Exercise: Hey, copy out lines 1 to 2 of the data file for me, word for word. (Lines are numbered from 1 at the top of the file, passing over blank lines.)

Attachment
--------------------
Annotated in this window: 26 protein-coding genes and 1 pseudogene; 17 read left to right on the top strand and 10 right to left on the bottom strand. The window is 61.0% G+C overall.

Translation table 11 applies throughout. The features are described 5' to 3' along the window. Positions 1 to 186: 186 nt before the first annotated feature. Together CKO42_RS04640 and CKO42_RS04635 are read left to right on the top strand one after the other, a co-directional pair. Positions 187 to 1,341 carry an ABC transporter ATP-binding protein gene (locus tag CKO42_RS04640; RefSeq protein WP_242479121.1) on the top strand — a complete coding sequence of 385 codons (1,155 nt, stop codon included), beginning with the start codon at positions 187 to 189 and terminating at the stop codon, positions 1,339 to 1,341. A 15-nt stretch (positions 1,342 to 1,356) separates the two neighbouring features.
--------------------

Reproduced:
Annotated in this window: 26 protein-coding genes and 1 pseudogene; 17 read left to right on the top strand and 10 right to left on the bottom strand. The window is 61.0% G+C overall.

Translation table 11 applies throughout. The features are described 5' to 3' along the window. Positions 1 to 186: 186 nt before the first annotated feature. Together CKO42_RS04640 and CKO42_RS04635 are read left to right on the top strand one after the other, a co-directional pair. Positions 187 to 1,341 carry an ABC transporter ATP-binding protein gene (locus tag CKO42_RS04640; RefSeq protein WP_242479121.1) on the top strand — a complete coding sequence of 385 codons (1,155 nt, stop codon included), beginning with the start codon at positions 187 to 189 and terminating at the stop codon, positions 1,339 to 1,341. A 15-nt stretch (positions 1,342 to 1,356) separates the two neighbouring features.